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Webhosting service DreamHost has said that the U.S. Department of Justice (DOJ) has requested information on everyone who visited, a website that was set up to organize political protests against the current U.S. administration.

The domain, a reference to the president’s inauguration on January 20, was actually registered on DreamHost last October, a few weeks before the U.S. presidential election took place. But it launched to the public on November 11, a few days after Trump emerged as victor. The website was subsequently used as a conduit for organizing protests around Trump’s inauguration — some peaceful, some not so.

At any rate, DreamHost said that is has been “working with the Department of Justice to comply with legal process” for the past “several months” and that the company received a search warrant requesting myriad details pertaining to in July.

Central to the request was information on the website itself and its owner, but where things get contentious is in relation to the site’s visitors. According to DreamHost, the DOJ’s request includes 1.3 million IP addresses covering each device that connected to the website. This was in addition to “…contact information, email content, and photos of thousands of people — in an effort to determine who simply visited the website,” according to a blog post. “This is, in our opinion, a strong example of investigatory overreach and a clear abuse of government authority,” the DreamHost statement added.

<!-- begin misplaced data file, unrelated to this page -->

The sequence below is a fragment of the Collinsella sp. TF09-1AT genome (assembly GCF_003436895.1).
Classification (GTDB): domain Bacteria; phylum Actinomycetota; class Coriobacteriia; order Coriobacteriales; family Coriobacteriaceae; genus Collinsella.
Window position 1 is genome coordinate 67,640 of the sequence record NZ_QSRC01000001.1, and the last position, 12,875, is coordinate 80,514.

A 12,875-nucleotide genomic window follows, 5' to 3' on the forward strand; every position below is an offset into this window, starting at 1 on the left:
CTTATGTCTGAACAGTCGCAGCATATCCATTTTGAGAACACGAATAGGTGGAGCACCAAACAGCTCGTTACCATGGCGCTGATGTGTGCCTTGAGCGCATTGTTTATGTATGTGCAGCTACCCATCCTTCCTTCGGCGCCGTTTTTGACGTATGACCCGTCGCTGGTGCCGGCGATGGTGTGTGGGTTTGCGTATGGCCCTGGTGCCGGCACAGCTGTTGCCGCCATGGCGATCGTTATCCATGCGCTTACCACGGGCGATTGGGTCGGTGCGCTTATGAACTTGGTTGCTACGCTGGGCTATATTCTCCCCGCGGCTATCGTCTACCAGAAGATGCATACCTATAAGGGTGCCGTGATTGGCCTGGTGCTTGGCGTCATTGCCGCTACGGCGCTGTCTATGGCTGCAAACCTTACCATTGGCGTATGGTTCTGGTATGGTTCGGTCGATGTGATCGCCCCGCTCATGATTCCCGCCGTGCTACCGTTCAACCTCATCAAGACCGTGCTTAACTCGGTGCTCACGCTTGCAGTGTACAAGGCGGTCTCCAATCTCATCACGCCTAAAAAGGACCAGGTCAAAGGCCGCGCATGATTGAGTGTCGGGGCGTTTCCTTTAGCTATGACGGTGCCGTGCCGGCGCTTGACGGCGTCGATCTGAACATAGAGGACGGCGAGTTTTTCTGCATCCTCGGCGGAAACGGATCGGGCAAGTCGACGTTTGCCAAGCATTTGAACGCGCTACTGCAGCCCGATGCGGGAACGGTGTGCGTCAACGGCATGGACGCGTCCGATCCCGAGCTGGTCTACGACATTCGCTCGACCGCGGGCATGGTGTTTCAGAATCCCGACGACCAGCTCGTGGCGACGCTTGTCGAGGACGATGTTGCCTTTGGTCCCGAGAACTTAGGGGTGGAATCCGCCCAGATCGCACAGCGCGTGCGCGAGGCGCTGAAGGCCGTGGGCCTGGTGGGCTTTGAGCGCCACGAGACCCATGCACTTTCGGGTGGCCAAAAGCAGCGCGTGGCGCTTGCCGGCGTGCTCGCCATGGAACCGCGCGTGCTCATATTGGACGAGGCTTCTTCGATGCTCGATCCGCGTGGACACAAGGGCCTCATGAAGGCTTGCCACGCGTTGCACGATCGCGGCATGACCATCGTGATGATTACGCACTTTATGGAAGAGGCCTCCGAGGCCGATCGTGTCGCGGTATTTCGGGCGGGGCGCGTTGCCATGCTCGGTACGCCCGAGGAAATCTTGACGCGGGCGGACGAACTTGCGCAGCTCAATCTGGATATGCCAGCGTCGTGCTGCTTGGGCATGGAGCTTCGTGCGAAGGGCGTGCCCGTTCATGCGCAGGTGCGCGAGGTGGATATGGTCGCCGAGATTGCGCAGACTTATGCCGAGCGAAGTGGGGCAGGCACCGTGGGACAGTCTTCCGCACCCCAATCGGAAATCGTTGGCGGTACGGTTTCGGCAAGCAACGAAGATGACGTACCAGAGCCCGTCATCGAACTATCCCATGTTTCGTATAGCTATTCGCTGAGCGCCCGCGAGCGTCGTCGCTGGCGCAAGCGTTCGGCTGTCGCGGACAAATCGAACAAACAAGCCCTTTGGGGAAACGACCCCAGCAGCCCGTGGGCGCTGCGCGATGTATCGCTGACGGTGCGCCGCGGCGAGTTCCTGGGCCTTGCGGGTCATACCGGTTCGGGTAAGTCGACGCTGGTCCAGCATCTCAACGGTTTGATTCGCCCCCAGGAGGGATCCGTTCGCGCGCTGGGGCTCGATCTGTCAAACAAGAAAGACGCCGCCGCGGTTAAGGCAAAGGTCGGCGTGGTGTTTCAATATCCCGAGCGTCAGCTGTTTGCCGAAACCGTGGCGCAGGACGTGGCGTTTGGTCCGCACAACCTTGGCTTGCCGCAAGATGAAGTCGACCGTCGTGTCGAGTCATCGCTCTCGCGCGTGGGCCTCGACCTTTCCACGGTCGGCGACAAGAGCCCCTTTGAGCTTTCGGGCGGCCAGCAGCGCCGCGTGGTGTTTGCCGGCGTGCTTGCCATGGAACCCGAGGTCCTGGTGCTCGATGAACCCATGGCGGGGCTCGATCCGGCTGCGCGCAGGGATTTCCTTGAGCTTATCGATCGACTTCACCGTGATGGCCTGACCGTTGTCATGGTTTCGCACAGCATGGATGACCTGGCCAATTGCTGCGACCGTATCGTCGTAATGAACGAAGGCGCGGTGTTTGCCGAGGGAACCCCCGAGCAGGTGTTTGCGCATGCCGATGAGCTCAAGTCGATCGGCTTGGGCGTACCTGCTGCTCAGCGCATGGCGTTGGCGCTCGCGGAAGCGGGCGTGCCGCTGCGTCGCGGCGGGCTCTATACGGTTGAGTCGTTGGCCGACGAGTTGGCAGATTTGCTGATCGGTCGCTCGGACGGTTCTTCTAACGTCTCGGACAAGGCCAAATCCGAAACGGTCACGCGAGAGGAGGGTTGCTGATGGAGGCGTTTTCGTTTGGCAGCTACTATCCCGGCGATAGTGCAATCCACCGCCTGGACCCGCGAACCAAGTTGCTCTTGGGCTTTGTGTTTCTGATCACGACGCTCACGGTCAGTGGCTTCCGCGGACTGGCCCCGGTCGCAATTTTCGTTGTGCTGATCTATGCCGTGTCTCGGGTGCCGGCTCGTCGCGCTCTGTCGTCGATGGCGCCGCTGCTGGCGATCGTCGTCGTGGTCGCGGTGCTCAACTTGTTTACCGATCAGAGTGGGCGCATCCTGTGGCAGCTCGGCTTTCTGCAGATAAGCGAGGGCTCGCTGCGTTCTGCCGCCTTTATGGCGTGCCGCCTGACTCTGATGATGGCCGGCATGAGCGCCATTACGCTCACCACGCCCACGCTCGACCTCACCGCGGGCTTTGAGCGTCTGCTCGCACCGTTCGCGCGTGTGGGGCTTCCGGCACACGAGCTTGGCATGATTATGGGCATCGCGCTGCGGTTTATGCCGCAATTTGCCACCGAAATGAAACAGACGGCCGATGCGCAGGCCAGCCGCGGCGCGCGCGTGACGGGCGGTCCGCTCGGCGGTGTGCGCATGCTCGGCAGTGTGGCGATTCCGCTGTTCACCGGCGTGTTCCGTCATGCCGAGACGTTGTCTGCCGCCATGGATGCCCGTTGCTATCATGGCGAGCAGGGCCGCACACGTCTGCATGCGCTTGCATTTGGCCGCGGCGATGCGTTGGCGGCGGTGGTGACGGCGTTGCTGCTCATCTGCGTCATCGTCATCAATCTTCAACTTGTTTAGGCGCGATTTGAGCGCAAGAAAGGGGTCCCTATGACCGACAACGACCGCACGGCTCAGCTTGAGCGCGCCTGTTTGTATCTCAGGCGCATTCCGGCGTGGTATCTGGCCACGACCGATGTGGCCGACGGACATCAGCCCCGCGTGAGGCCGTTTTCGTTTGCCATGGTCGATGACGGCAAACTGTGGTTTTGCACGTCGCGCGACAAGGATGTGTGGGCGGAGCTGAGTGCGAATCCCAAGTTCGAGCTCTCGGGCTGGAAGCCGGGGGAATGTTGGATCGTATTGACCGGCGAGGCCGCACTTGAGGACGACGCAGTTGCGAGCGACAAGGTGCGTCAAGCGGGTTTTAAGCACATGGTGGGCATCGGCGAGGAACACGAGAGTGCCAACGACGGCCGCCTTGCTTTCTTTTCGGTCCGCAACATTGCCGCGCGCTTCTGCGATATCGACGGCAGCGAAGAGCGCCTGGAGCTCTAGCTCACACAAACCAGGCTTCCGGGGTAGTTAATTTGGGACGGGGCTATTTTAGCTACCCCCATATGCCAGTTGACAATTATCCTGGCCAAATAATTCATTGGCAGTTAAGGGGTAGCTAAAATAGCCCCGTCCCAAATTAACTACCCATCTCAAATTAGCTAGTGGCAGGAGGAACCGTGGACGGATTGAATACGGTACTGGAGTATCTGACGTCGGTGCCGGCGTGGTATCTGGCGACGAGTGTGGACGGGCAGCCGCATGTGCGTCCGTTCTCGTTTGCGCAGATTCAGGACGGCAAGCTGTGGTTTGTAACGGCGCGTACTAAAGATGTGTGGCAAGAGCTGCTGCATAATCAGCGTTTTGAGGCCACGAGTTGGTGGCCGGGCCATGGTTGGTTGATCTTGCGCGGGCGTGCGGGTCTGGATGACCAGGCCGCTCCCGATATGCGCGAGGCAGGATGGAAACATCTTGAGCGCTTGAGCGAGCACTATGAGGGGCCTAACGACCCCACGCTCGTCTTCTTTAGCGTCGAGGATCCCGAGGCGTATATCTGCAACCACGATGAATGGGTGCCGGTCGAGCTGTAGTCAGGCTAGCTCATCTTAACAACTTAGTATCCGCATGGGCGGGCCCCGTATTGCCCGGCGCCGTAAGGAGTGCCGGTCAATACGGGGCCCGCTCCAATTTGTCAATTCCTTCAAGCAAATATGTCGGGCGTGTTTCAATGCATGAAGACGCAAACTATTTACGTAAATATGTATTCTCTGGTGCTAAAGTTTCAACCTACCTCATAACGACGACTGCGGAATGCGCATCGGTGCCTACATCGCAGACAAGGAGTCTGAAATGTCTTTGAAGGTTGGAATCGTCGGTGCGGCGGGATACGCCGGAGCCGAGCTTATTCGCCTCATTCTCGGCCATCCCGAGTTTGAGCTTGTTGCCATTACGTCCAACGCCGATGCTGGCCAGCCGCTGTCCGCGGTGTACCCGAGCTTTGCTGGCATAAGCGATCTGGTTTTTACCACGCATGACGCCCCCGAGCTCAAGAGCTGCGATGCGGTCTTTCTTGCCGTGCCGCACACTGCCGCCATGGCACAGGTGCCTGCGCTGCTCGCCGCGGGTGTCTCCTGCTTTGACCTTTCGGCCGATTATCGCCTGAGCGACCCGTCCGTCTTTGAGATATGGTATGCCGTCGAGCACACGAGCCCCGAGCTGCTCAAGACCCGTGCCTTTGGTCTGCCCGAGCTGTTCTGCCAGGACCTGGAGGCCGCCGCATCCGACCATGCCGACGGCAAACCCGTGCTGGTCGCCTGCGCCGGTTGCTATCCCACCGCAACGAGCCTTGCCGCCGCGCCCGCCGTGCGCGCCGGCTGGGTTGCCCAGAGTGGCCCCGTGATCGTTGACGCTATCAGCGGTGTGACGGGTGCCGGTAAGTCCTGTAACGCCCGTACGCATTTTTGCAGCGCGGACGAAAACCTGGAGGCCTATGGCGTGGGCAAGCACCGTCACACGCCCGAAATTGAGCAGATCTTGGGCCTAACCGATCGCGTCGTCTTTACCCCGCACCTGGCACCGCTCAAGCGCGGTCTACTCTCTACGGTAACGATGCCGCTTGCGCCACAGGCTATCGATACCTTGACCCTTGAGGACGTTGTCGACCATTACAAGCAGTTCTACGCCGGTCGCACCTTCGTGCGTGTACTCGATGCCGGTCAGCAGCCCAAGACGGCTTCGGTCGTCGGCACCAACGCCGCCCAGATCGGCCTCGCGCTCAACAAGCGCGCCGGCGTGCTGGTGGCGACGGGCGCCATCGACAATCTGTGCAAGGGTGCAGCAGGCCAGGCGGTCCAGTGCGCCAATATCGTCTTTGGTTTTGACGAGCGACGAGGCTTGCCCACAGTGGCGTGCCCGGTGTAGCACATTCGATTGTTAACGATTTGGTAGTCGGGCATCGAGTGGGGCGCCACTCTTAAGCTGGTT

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After challenging the DOJ’s request based on the “overbreadth” of the warrant, DreamHost received a copy of an “order to compel” filed by the DOJ in the Superior Court of the District of Columbia that sought to dismiss DreamHost’s counterarguments. Last week, DreamHost filed its legal arguments in response.

However this plays out, it’s clearer than ever that technology companies are at the center of the growing tensions between governments and the various sides of the political spectrum, in the U.S. and elsewhere. Yesterday, fellow web hosting firm GoDaddy kicked neo-Nazi site the Daily Stormer off its service, and Google followed suit when the site sought shelter. But these are minor moves in the grand scheme of things, and many argue that Silicon Valley still can’t acknowledge its role in spreading hate.

For DreamHost, its core argument centers around protecting citizens’ rights to speak out against political forces they don’t agree with without fear that their identity will be revealed through an overreaching search warrant. The company added:

The internet was founded — and continues to survive, in the main — on its democratizing ability to facilitate a free exchange of ideas. Internet users have a reasonable expectation that they will not get swept up in criminal investigations simply by exercising their right to political speech against the government.

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